It often becomes heated because both questions tend to be politically charged.  Why?  Here's why - the answers reflect value judgments that often clash among competing interest groups.  What does it mean to be an educated person?  What is it that they know (ideas, knowledge) and are able to do (read, write, quantify, think critically) that earns them this status?  What skills do they possess (even "have in hand" as in hands-on skills)?  Is this "knowledge" different today than it may have been, say, a decade ago?  Two decades ago?  (Check out "What Does It Mean to Be Educated?" in "For Reading" to the right of this page).

Well, this much we know - we seem not to know.  High schools and colleges can't seem to agree. They can't agree among themselves within groups or even what the other should do.  Which group knows for sure?  Or put another way, who's more educated on this issue?  Is this a multiple choice question with one right answer? Or is there more than just one?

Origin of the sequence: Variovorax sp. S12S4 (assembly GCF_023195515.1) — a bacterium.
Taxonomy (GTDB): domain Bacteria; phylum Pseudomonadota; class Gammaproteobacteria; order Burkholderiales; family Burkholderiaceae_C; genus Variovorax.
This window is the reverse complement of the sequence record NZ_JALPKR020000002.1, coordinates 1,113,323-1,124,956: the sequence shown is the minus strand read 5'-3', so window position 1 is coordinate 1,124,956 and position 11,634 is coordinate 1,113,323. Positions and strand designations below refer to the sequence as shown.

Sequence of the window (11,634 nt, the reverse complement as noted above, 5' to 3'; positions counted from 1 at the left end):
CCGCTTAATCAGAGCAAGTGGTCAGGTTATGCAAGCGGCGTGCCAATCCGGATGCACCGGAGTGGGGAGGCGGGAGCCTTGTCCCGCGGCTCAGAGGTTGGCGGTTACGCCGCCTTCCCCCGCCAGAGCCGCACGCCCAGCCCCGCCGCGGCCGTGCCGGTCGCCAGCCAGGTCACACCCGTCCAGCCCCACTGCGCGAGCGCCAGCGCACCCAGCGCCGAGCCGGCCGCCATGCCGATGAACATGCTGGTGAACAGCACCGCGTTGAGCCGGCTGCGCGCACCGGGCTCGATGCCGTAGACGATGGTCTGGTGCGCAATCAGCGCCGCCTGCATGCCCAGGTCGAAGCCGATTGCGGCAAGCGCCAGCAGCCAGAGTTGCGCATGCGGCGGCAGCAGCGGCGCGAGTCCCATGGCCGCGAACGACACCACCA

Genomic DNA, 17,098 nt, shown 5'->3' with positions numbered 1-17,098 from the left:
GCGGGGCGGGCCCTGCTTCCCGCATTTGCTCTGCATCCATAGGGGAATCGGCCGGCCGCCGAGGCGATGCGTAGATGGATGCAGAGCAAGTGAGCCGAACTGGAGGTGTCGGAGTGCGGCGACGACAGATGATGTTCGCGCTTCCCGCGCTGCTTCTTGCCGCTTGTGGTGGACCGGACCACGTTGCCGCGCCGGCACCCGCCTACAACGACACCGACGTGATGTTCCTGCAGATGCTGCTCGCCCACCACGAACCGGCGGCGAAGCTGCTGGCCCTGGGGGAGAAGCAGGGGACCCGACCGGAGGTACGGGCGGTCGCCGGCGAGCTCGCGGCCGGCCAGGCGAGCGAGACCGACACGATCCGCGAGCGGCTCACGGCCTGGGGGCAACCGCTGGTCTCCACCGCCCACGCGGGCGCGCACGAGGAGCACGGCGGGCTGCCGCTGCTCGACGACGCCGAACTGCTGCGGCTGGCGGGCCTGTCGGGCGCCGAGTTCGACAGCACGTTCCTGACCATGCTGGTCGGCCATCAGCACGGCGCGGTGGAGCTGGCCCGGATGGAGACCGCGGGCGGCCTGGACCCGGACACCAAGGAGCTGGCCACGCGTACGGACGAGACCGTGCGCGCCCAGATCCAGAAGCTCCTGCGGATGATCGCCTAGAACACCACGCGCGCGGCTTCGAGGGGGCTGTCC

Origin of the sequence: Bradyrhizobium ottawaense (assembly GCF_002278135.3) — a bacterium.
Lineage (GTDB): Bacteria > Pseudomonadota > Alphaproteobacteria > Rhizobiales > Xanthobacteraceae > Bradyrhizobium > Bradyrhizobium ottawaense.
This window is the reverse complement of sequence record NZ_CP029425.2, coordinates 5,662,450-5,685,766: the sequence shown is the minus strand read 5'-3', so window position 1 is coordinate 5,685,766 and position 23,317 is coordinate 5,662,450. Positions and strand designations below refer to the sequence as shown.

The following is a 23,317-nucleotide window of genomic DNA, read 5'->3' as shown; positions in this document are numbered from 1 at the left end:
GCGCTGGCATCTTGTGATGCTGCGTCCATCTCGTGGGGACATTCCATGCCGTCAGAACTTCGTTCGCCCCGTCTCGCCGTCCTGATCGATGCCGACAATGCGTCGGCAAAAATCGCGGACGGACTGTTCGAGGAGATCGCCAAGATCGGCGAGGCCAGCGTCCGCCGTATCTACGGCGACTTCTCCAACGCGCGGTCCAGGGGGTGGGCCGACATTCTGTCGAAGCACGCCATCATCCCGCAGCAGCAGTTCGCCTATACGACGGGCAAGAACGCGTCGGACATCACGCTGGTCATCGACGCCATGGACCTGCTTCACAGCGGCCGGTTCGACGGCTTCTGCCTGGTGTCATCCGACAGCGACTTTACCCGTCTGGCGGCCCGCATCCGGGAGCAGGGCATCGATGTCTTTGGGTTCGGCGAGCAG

Even a cursory review of graduation requirements at three colleges, never mind the three thousand or so more out there, will reveal pretty significant differences in what students are expected to know.  St. John's College in Annapolis, Maryland (and Santa Fe, New Mexico), a highly respected (in academia) but little known (by the mainstream population) college, requires all students to complete the exact same curriculum - reading the same books and taking the same courses (with a little wiggle room in what it calls "preceptorials").  The school promotes itself as the ideal liberal arts institution and assigns students many of the "Great Books" chosen by a panel of faculty members and students (changed periodically).  So, students are expected to know the same curriculum.  Brown University in Providence, RI, on the other hand, is the yogi master in higher education. The school offers total flexibility in its "open curriculum", giving students the freedom to choose ANY courses they wish as long as the credits bend in a way that match the number of credits prescribed for an "individualized"  degree.  And all the other schools fall somewhere along the continuum that begins with St. John's College at one point and ends with Brown at the other.  UConn is one of these "tweeners", a hybrid of sorts that requires students to choose from a menu of courses that's organized kind of like food groups.  Students are free to choose items as long as they select from each of the four "tables" (content areas) on the way to their "main course" of studies.  Know that it resembles a Sunday brunch - lots of items from which to choose and plenty to digest. But you'll probably discover that your plate looks much different from others' at your seating arrangement - unless you're sitting with someone who's selected the same major.  And if it is much different, does it matter?   Is the college experience essentially the same for both?  Or is one more educated than another?